Ottawa National Wildlife Refuge–Little Portage Unit
eBird Bar Charts by Season
The Little Portage Unit of Ottawa National Wildlife Refuge provides view of the upper section of the Little Portage River. Please view birds from the roadside only at this unit.
About Ottawa National Wildlife Refuge
Ottawa National Wildlife Refuge spans two counties. The northern part of the refuge is in Lucas County and the southern part is in Ottawa County.
Ottawa National Wildlife Refuge provides valuable habitat for a diversity of waterfowl and other migratory birds, resident wildlife, and endangered and threatened species. It provides a place for people to enjoy wildlife-dependent activities and learn about the complexities of the natural world through education and interpretive programming.
Ottawa Refuge is located in northwest Ohio. The entrance is located 15 miles east of Toledo, Ohio or 16 miles west of Port Clinton, Ohio on OH-2. The entrance road is located on the north side of OH-2.
Visitors should stop at the visitor center which opened in 2007. This beautiful lodge style building welcomes you and tells the refuge story. The building is open daily from 9:00 a.m. to 4:00 p.m.
There are ten miles of hiking trails. These trails travel through a variety of habitats and start behind the visitor center or from the trailhead parking lot.
The refuge wildlife drive is open on scheduled days from 8 a.m. to 4:00 p.m. The wildlife drive allows vehicles to travel through areas of the refuge not otherwise open to the general public. See the calendar of events for open dates.
From Ottawa National Wildlife Refuge webpage
About the Portage Rivers
The Portage River is a west-to-east flowing river in northwest Ohio that empties into Lake Erie at Port Clinton. The Portage begins approximately 40 river miles from the lake at the confluence of the Middle Branch Portage and South Branch Portage rivers which is just east of the intersection of OH-199 with US-6. Headwaters for the branches begin in Wood and Hancock counties, respectively. A northern branch flows into the Portage River at Pemberville, and an eastern branch flows into the South Branch in Montgomery Township about 0.25-miles south of the OH-199/OH-281 intersection (Wood County).
The Portage River Watershed covers 612 square miles (391,682 acres). The watershed is predominantly comprised of cultivated crops (78 percent) with pockets of urban development (11 percent), forested land (5 percent) and some wetland areas along the coast.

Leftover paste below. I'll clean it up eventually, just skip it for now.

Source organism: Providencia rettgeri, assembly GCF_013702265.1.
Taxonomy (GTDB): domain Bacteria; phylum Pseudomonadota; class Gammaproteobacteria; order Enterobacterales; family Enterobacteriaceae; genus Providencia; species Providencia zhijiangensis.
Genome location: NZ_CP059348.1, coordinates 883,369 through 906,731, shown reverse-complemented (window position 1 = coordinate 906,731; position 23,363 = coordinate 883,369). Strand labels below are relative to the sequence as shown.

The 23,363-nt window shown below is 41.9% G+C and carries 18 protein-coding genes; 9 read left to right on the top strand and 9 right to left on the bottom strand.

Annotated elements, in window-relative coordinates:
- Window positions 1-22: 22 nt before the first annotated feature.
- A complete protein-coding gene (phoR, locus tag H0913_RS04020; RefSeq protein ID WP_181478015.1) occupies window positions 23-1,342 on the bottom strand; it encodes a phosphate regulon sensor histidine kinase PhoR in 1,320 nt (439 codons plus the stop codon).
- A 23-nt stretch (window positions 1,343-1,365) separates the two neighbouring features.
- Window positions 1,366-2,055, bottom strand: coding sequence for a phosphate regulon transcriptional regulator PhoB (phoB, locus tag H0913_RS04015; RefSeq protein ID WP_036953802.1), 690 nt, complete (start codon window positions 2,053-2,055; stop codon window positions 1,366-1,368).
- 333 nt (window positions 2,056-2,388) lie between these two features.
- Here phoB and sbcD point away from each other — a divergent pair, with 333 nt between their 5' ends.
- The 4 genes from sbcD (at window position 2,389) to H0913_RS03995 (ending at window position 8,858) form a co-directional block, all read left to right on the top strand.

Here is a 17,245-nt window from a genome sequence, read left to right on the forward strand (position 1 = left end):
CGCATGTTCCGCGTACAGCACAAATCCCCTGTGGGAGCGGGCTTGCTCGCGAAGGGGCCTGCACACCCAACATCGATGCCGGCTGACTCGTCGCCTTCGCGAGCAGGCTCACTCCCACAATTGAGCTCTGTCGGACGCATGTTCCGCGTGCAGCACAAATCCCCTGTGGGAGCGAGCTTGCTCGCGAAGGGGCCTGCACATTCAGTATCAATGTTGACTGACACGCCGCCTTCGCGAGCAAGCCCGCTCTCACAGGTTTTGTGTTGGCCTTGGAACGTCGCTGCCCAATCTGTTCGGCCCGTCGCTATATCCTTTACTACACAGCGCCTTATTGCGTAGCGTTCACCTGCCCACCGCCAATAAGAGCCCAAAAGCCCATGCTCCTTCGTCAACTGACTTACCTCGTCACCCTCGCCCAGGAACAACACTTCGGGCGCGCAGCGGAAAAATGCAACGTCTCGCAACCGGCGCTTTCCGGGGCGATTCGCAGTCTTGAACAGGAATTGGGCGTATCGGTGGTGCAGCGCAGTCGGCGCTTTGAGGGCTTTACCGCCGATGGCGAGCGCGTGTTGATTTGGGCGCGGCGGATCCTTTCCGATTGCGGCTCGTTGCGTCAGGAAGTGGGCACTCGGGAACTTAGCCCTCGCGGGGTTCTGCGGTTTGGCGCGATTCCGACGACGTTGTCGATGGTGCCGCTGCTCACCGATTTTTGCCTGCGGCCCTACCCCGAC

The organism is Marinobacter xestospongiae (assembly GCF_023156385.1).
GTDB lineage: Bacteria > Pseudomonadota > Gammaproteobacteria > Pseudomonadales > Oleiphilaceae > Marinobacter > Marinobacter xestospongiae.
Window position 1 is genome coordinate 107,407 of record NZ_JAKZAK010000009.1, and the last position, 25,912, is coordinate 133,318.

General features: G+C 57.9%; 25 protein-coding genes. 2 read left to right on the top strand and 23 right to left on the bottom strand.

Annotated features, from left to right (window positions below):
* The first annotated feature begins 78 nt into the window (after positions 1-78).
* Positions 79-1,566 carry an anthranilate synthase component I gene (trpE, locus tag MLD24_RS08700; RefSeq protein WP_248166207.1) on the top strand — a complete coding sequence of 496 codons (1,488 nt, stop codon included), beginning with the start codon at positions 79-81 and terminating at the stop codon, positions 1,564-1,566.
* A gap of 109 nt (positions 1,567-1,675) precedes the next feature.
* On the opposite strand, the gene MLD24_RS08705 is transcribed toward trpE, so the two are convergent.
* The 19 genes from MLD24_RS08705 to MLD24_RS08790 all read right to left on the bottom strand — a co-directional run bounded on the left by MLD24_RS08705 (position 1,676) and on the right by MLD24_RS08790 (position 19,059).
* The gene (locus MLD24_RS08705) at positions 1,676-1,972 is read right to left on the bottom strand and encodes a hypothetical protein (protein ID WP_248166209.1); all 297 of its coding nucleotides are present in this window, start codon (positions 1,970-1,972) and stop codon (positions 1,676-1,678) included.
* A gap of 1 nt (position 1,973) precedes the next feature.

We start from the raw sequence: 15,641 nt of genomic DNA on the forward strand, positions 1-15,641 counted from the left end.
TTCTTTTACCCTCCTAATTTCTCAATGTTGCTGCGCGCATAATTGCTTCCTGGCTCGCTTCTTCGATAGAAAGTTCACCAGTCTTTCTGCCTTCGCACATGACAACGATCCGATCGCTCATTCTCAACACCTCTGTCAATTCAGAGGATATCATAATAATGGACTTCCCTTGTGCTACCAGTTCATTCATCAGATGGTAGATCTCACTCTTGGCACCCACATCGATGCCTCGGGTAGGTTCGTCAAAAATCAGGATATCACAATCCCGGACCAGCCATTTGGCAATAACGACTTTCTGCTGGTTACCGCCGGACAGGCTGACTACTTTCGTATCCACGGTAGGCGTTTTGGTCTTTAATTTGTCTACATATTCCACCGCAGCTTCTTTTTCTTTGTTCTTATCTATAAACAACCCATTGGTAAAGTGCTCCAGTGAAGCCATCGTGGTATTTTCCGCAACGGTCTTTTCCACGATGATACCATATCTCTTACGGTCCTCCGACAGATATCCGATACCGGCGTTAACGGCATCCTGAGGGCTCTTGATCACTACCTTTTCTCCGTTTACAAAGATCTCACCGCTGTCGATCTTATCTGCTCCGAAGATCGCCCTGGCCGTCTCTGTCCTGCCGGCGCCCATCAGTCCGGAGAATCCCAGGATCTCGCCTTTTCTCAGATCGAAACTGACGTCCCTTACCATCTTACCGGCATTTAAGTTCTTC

Much of the land now occupied by the drainage basin of the Portage was once part of the Great Black Swamp, a vast wetland ecosystem that included coastal marshes, poorly-drained soils, and lush forest cover. The entire swamp covered nearly 900,000 acres, land which today is completely or partially included in 13 counties in Ohio and one county in Indiana. Settlement and development of northwest Ohio were delayed due to the swamp’s presence.
In the 1850s, Ohio’s General Assembly passed the first of many laws authorizing the drainage of the Great Black Swamp. Consequently, many drainage ditch networks were dug in the watershed including the Jackson Cut Off project in Wood County. It drained 30,000 acres of wetlands in the upper Portage River Watershed and diverted the water nine miles to the Maumee River basin. The exposed land throughout the former Great Black Swamp offered tremendously rich and productive soils which are extensively farmed today. The drainage ditches and subsurface drainage tiles in the former swamp are also maintained to prevent the swamp from returning.
The lower twelve miles of the Portage River, between Oak Harbor and the mouth in Port Clinton, are essentially an estuary as the river’s water is influenced by Lake Erie’s water level. Measuring over 3,000 feet (0.5-miles) wide at some locations, the lower Portage is also extremely broad in comparison to other Lake Erie tributaries, with the exception of the Maumee. The river’s width makes it a prime location for recreational boating, canoeing, and kayaking. The Portage is also good for white bass fishing.
From Lake Erie Public Access Guide